Im depressed because I don’t fucking care which way a shirt lands on my body. I’m depressed because I admit I don’t fuck my husband more than once a week or on catholic Sundays? I’m depressed because food for my kids is more important then shedding the pjs for the store. I’m depressed because I don’t fit into their stylish ball of dough they mold and I’d rather be flattened and sculpted by trash then let them have their hands on me.

Wow, that sounds rather abusive and angry. that’s not me. And when I get into my cookie cutter soapbox routine, I yield to Buddha, the non cookie cutter higher power who has taught me lessons of reason, forgiveness , and wisdom.

Here’s the lesson, or rather lesson within a story I yield to:


Once upon a time there was a little boy with a bad temper. His father gave him a bag of nails and told him that every time he lost his temper, he should hammer a nail in the fence. The first day the boy had driven 37 nails into the fence. But gradually, the number of daily nails dwindled down. He discovered it was easier to hold his temper than to drive those nails into the fence.
Finally the first day came when the boy didn’t lose his temper at all. He proudly told his father about it and the father suggested that the boy now pull out one nail for each day that he was able to hold his temper. The days passed and the young boy was finally able to tell his father that all the nails were gone. The father took his son by the hand and led him to the fence.
“You have done well, my son, but look at the holes in the fence. The fence will never be the same. When you say things in anger, they leave a scar just like this one. You can put a knife in a man and draw it out, it won’t matter how many times you say ‘I’m sorry’, the wound is still there.”

"It is natural for the immature to harm others. Getting angry with them is like resenting a fire for burning."


Candy Land

I am an avid game enthusiast. It started with the best marketing scheme ever. Think of what children want, draw pictures of that visual smorgasbord, minimize that imagery and duplicate it onto small floppy pieces of glossy cardboard. Then re-size those drippy gooey sweet messes onto a board that could smother the drippy tongue wagging youth that begs to touch it. And there lies the genius of Candy Land or is it candyland. If it’s not, it should be. Why waste the effort of seperating the things that will always be stuck together. And is it that simple? Can things be unstuck, untethered, pieced a part? It seems as of the brain develops, these small pieces get thrown a part and disconnected and as it happens to be for my favorite childhood game… Just lost, and mean lost because if I could retrieve this game as an adult, then it shall be retrieved yet again.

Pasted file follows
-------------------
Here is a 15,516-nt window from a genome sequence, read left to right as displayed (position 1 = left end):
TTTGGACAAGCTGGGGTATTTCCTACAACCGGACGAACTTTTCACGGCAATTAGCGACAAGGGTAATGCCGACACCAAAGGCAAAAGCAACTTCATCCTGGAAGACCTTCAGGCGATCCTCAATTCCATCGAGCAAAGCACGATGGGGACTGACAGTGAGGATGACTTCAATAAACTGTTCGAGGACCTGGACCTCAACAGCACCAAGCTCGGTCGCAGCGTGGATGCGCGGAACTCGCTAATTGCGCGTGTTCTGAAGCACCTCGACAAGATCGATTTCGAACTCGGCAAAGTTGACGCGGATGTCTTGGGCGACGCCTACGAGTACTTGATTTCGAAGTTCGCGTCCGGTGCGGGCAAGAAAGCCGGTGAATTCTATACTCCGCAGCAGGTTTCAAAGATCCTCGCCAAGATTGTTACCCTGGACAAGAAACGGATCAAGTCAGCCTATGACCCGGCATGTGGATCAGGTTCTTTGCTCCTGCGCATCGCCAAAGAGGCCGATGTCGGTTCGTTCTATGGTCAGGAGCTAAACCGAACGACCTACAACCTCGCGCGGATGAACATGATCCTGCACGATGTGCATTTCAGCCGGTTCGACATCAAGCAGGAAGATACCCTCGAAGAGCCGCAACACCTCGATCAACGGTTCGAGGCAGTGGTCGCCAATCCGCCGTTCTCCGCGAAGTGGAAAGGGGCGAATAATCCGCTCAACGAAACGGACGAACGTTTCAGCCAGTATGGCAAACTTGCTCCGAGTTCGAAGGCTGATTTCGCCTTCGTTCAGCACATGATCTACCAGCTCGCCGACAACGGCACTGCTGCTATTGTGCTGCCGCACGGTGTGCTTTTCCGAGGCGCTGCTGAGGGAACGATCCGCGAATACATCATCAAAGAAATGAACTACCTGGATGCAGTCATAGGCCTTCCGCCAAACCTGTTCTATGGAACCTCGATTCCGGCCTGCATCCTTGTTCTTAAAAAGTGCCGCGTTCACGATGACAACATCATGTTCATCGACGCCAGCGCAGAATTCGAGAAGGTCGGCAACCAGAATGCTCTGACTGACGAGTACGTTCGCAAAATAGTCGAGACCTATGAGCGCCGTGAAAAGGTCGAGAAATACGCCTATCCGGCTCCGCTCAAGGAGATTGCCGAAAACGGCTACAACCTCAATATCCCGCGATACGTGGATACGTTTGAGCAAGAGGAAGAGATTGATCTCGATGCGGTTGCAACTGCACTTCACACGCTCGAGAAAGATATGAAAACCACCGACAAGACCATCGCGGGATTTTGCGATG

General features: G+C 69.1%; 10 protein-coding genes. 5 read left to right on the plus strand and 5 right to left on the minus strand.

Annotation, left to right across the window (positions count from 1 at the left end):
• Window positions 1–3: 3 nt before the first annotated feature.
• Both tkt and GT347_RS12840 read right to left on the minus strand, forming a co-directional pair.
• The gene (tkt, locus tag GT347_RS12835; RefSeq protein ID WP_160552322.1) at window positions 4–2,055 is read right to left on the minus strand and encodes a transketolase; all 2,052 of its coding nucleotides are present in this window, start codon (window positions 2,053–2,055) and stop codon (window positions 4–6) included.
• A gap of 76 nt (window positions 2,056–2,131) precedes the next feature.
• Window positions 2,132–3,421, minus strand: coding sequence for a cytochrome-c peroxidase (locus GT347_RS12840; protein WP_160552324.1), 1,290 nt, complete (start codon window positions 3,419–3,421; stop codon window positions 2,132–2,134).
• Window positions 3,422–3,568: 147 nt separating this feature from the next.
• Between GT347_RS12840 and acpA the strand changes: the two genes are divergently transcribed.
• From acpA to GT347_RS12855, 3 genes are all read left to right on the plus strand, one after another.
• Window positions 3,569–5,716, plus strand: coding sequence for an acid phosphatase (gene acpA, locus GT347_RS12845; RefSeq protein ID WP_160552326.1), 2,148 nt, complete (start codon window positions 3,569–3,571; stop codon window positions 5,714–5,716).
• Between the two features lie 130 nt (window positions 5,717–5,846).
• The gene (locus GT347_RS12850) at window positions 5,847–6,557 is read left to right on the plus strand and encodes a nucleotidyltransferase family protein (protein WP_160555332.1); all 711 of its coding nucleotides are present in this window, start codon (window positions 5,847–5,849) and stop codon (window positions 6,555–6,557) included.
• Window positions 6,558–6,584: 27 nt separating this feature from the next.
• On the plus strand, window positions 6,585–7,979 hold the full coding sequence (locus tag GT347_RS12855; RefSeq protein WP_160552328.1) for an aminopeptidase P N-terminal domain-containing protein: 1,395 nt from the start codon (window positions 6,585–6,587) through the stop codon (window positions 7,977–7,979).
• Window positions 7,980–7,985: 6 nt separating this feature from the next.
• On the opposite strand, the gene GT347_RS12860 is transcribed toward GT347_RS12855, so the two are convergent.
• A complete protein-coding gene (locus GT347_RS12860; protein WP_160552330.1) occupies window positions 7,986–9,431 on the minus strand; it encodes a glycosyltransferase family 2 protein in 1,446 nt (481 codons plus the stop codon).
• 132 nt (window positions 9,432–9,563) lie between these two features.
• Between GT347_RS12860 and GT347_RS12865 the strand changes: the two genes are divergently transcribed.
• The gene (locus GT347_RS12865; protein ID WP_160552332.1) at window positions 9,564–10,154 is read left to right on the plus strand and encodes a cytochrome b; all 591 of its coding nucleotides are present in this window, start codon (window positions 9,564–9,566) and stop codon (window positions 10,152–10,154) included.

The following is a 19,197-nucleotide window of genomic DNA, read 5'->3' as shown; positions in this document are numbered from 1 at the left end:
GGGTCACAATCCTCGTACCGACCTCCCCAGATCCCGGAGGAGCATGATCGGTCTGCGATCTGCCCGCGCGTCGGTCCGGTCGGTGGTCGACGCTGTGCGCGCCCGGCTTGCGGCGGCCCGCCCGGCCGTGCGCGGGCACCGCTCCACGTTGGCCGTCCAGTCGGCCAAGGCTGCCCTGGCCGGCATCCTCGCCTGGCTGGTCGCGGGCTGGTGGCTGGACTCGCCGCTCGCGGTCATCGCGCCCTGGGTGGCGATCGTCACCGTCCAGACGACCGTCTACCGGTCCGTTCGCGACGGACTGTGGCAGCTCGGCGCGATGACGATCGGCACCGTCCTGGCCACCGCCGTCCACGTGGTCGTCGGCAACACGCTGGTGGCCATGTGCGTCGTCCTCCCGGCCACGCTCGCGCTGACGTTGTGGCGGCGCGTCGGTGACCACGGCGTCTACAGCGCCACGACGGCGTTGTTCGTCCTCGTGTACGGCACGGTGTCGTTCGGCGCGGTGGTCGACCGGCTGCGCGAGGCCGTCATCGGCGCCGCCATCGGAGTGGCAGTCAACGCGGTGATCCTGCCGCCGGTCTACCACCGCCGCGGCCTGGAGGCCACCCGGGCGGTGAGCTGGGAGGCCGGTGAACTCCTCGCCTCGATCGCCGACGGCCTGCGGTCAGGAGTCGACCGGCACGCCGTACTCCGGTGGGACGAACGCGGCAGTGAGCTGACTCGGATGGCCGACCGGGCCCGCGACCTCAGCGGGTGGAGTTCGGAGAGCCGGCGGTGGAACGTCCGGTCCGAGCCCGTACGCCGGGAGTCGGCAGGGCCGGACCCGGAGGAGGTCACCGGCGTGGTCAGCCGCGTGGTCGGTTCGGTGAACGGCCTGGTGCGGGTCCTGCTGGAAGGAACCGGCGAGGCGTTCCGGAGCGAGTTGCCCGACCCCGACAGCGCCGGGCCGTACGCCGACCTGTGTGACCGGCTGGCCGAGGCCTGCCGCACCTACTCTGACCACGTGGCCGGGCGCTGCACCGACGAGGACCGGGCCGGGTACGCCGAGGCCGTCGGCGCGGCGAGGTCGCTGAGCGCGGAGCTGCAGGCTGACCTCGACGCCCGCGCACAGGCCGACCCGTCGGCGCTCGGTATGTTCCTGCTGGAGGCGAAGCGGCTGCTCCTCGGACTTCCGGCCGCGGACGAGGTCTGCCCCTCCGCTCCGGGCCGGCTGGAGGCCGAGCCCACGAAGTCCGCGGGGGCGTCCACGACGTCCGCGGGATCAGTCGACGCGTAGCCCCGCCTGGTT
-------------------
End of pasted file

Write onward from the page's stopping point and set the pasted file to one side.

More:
Have you played dice? the developmentally turn this game offers is also genius. My new favorite is a spin on Yahtzee combined with a little poker step-in. It’s called - YamSlam. What the name lacks , the pieces make up for. Five perfectly squared dice in two colors. You grip them tight, then let them go. You look at them, those round turned faces of numbers; then congregate them into a point value. Don’t like what you see? Then roll again. You have two more chances. And 90% of the time , you end up with some value for your effort.

I reached a breaking point today. I’m not afraid to admit this. My ego protects me when I lash out as I did today at my four. My ego made them the game pieces I’ve rolled that made me lose.

Did you hear that?

If you didn’t , let me be your audible road map in this journey.

Candy Land… Oooohhh(finger scrolls down for more nostalgia). Right pointer finger clicks on Facebook for new status update. Update reads : Candyland , remember that? Right finger then clicks again then rolls the back of the mouse for status updates and likes and comments, and why didn’t my best friend comment yet? Click! Oh, she’s working. What is she working on? Why is her life more important then mine? Well of course she’s wearing that dress. CLiCk! hey other friend that liked our mutual friends status, why didn’t? Omg why am I being a BFT (big - turn your eyes away - fucking - terd?)

What was I talking about ? How did I get lost? Where did I start in the first place? Did I really start with CandyLand? Why didn’t I capitalize the letters ? What does this all mean?

It means, for those of you I haven’t lost. Is that it’s very easy to get swept up and distracted by pretty colorful game pieces that turn up as a Facebook status you never meant to click on.

It means that my status now is simple. It started in fifth grade at the edge of breaking into puberty. That status was tiny rows of interlocking hearts . I filled those hearts with evolving rows of initials over the years. I stopped drawing them when I had kids .

I encapsulated them when I met Sean. Yes… Life is a gamble and a game. Yes I’m often apologetic to my children when I get angry at them for not knowing my game. But when we all go to sleep, we know we are loved and that we aren’t a gamble. And that we can start fresh tomorrow because the game is us. And none of us will lose it or take it for granted or not remember the gooey sticky colorful pieces that keep us together.
How I feel around her. It’s a good thing.

How I feel around her. It’s a good thing.

Your Bad Day

Even your worst day is still a day that I have you. You lowest is still a moment where I’m overwhelmed by the idea that I may be able to put my hand on your waist and palm your stomach at any moment. Your worst day is nothing when placed in the way of the steamroller that is the sensation of your skin at the break of my nerves.

Calf, toe, neck.

Blare the acres of your pain until your bones break, your hand is still your hand, your cheek your cheek, your thighs your thighs. Oh your skin your skin.